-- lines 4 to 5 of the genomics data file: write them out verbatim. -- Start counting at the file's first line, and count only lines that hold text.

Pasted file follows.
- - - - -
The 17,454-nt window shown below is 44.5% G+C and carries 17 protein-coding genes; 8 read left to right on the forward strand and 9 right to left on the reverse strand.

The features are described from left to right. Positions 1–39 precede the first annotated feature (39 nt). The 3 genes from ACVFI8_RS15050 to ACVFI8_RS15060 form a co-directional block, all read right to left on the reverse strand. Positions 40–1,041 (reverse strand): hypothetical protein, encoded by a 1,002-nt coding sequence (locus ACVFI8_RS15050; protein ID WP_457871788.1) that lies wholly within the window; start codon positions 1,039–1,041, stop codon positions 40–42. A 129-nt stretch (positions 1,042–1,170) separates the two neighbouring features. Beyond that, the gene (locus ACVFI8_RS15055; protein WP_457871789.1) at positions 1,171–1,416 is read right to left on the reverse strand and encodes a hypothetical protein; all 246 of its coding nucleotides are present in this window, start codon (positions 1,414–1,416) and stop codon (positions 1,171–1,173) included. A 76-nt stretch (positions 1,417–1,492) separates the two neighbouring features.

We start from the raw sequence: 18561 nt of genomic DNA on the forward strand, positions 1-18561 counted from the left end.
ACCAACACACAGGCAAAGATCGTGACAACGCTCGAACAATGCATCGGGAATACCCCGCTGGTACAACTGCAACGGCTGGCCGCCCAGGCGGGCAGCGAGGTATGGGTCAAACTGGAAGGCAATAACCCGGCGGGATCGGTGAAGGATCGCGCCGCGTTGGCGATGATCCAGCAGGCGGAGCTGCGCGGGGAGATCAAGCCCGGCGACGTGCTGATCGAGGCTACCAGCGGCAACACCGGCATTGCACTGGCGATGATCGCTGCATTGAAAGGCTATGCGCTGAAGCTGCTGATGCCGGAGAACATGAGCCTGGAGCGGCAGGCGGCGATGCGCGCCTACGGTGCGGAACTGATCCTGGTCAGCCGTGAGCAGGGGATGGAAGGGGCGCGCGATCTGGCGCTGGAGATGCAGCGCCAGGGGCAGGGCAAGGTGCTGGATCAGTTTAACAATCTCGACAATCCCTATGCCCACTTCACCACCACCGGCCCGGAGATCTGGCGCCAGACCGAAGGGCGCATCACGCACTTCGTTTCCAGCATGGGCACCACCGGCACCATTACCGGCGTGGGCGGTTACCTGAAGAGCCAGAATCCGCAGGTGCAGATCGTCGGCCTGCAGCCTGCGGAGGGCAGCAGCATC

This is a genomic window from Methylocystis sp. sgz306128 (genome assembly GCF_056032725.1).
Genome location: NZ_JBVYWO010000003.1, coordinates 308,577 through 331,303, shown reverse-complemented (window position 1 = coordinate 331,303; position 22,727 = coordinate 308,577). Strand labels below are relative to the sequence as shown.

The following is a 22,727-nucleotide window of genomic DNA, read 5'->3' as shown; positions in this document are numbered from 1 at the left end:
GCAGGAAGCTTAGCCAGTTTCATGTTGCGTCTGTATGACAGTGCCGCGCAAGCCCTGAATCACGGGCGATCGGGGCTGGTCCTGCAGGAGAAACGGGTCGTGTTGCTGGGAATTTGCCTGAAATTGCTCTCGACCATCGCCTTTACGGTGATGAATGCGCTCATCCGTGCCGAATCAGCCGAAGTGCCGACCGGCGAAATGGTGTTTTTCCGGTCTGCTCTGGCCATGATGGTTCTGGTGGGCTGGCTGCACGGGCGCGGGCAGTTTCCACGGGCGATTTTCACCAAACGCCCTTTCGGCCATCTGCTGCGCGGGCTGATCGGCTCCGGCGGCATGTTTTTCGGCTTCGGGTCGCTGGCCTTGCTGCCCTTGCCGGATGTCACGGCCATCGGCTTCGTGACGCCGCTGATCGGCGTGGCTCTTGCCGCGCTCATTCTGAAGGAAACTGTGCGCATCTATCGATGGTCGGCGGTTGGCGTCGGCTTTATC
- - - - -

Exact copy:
ACCAACACACAGGCAAAGATCGTGACAACGCTCGAACAATGCATCGGGAATACCCCGCTGGTACAACTGCAACGGCTGGCCGCCCAGGCGGGCAGCGAGGTATGGGTCAAACTGGAAGGCAATAACCCGGCGGGATCGGTGAAGGATCGCGCCGCGTTGGCGATGATCCAGCAGGCGGAGCTGCGCGGGGAGATCAAGCCCGGCGACGTGCTGATCGAGGCTACCAGCGGCAACACCGGCATTGCACTGGCGATGATCGCTGCATTGAAAGGCTATGCGCTGAAGCTGCTGATGCCGGAGAACATGAGCCTGGAGCGGCAGGCGGCGATGCGCGCCTACGGTGCGGAACTGATCCTGGTCAGCCGTGAGCAGGGGATGGAAGGGGCGCGCGATCTGGCGCTGGAGATGCAGCGCCAGGGGCAGGGCAAGGTGCTGGATCAGTTTAACAATCTCGACAATCCCTATGCCCACTTCACCACCACCGGCCCGGAGATCTGGCGCCAGACCGAAGGGCGCATCACGCACTTCGTTTCCAGCATGGGCACCACCGGCACCATTACCGGCGTGGGCGGTTACCTGAAGAGCCAGAATCCGCAGGTGCAGATCGTCGGCCTGCAGCCTGCGGAGGGCAGCAGCATC

This is a genomic window from Methylocystis sp. sgz306128 (genome assembly GCF_056032725.1).